Several years ago, I invited Randy Bomer to speak at my university and then at the annual South Carolina Council of Teachers of English (SCCTE) convention about the flawed but widely used framework of poverty by Ruby Payne.

After Bomer’s presentation at SCCTE, a woman energetically confronted Bomer, offering an impassioned story of her being from poverty and arguing that Payne’s work resonated with her own lived experiences.

I stood there and watched as Bomer patiently walked her through how her own beliefs about poverty were stereotypes that matched the false narratives sold by Payne. This was an uncomfortable and difficult exchange. But necessary, especially for educators.

This experience was brought back to mind when Nancy Flanagan posted Do Teachers Read Professionally?, which included:

In an earlier incarnation of the course, almost half the teachers (from a single state) mentioned Ruby Payne’s Framework for Understanding Poverty, a book whose ideas and scholarship have been roundly criticized by academics. What to say about that? Payne’s training model had been presented across the state, at conferences and in large districts, and teachers were given a copy of the book. They read it and found it useful.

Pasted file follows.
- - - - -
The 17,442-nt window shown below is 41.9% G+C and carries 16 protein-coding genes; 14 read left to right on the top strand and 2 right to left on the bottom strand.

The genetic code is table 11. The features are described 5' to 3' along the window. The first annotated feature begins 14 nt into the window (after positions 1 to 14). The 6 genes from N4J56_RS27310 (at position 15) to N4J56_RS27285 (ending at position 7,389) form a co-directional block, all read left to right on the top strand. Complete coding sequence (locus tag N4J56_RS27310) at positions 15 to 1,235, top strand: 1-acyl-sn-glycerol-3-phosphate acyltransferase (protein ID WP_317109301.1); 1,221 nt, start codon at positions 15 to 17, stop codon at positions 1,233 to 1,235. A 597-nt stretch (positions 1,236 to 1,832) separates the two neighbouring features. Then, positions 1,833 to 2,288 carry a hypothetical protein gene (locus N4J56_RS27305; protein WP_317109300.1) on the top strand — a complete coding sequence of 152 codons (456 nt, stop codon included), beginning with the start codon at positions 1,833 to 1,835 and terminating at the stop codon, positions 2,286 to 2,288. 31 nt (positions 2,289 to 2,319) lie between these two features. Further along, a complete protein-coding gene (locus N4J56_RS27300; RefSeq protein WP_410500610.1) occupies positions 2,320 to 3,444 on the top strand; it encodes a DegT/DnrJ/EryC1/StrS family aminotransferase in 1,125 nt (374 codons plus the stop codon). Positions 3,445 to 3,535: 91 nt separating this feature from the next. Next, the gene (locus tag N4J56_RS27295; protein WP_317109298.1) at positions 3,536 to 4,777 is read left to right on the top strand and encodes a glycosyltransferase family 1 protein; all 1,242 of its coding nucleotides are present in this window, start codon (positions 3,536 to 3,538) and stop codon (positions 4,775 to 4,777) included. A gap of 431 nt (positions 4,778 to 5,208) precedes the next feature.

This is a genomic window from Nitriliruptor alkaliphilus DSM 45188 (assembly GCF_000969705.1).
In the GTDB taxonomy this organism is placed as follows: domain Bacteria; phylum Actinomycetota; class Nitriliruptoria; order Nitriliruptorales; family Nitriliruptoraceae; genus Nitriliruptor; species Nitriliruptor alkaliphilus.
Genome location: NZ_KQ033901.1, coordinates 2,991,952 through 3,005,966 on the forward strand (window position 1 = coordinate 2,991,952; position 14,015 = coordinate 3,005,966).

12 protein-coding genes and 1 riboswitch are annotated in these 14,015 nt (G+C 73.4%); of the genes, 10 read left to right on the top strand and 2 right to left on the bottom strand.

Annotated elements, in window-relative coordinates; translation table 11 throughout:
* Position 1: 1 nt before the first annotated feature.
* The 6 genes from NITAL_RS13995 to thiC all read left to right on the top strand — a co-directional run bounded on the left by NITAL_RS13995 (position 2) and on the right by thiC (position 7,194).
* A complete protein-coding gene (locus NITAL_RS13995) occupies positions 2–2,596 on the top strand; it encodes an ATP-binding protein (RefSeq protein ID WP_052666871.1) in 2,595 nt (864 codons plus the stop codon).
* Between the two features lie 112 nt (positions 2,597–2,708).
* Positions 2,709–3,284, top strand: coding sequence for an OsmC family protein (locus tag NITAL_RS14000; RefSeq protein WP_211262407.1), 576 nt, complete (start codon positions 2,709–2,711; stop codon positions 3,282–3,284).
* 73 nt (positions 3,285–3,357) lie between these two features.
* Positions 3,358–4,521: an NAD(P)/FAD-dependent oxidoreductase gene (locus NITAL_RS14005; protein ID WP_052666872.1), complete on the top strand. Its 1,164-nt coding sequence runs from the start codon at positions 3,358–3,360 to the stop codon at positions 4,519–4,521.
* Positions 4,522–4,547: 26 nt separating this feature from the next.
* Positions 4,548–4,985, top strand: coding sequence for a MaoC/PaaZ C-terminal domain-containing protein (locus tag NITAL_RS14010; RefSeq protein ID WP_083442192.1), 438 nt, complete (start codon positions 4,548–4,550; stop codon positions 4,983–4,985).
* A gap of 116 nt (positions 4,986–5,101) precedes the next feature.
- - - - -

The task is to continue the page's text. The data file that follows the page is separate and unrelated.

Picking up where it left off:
When I shared Flanagan’s post, she responded with this and then my follow up:

I then added a brief comment about my experience above with Bomer, and added an @ for Paul Gorski to offer some advice.

Gorski’s comments include the following:

The powerful stereotypes, negative and deficit-laden, about people trapped in poverty that pervade the U.S. also infect teachers and even people trapped in poverty themselves.

However, the derogatory claims about people in poverty are false narratives, deforming myths that must be confronted and rejected by educators—as well as anyone seeking social justice, anyone who honors the basic human dignity of all people.

I recommend, then, that educators read the following: